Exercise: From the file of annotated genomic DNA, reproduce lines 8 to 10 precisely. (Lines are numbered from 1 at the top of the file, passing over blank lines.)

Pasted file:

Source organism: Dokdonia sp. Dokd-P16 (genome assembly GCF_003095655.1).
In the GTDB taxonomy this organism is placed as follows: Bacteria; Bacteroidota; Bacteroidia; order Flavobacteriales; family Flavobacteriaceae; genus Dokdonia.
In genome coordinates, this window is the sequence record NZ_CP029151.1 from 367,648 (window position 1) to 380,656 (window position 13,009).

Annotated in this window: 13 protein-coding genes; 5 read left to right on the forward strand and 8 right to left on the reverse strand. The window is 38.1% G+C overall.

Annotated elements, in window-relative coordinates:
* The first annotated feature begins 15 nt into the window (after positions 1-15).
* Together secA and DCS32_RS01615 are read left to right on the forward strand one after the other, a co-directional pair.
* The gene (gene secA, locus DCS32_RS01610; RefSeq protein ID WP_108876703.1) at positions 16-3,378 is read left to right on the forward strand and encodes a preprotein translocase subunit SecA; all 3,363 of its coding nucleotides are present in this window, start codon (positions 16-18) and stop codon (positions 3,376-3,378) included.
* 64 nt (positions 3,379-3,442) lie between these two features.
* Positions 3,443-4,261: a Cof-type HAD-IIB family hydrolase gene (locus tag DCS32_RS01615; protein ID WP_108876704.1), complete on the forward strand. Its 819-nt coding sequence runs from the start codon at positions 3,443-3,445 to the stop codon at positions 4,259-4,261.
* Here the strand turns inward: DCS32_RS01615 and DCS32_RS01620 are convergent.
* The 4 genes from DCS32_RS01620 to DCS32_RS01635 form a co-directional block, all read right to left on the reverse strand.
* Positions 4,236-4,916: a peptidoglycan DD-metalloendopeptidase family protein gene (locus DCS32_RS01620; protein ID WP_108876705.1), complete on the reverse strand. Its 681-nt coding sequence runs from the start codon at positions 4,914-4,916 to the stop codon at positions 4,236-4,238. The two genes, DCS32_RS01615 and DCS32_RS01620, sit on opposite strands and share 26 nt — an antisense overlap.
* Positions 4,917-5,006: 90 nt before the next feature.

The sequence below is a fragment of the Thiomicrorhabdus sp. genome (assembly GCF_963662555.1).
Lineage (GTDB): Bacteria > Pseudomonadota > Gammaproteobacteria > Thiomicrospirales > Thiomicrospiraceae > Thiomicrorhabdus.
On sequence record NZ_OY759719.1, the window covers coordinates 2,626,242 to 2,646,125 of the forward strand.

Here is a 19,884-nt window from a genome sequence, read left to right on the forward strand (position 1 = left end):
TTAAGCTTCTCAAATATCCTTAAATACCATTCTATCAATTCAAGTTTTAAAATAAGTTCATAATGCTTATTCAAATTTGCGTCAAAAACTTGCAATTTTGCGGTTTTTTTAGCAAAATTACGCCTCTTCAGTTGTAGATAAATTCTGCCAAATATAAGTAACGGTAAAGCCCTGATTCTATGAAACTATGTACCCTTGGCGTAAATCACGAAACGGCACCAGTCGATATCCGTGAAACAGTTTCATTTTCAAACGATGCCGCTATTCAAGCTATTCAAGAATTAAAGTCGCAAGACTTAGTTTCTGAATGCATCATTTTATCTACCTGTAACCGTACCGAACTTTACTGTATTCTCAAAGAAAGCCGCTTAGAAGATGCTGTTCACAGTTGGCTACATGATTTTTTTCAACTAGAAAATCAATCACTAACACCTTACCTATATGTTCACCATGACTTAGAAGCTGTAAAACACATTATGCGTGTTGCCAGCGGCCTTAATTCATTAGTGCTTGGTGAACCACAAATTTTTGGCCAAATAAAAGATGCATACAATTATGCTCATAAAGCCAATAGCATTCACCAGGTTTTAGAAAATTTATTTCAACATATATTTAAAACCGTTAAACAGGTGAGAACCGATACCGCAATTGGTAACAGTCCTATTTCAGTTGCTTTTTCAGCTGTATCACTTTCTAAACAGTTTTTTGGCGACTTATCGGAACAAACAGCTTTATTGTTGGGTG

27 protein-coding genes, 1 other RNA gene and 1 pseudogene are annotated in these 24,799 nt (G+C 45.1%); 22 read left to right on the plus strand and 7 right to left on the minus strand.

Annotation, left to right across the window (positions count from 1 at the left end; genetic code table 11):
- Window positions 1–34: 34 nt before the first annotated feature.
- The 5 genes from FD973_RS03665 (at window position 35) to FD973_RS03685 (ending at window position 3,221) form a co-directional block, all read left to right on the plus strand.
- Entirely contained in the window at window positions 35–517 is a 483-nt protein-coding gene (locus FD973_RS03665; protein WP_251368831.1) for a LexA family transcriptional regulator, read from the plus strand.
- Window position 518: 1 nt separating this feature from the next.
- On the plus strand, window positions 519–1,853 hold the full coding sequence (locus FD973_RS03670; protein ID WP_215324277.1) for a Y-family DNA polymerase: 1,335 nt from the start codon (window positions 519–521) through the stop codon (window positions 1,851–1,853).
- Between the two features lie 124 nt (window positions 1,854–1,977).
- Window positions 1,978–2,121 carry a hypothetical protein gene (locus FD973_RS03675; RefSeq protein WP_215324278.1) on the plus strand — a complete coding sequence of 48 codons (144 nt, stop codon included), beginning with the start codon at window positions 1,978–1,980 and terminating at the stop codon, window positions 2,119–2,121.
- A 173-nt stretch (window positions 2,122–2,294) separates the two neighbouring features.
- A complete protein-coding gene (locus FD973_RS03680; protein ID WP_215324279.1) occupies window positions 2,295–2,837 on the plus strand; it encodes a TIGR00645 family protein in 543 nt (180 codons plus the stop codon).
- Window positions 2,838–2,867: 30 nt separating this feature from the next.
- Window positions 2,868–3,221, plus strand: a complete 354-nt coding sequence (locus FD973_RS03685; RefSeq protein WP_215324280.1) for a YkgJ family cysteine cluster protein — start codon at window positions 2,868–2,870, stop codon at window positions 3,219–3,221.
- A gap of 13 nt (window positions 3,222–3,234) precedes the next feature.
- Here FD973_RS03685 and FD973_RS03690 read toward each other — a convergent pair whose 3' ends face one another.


* The gene (gene secA, locus DCS32_RS01610; RefSeq protein ID WP_108876703.1) at positions 16-3,378 is read left to right on the forward strand and encodes a preprotein translocase subunit SecA; all 3,363 of its coding nucleotides are present in this window, start codon (positions 16-18) and stop codon (positions 3,376-3,378) included.
* 64 nt (positions 3,379-3,442) lie between these two features.
* Positions 3,443-4,261: a Cof-type HAD-IIB family hydrolase gene (locus tag DCS32_RS01615; protein ID WP_108876704.1), complete on the forward strand. Its 819-nt coding sequence runs from the start codon at positions 3,443-3,445 to the stop codon at positions 4,259-4,261.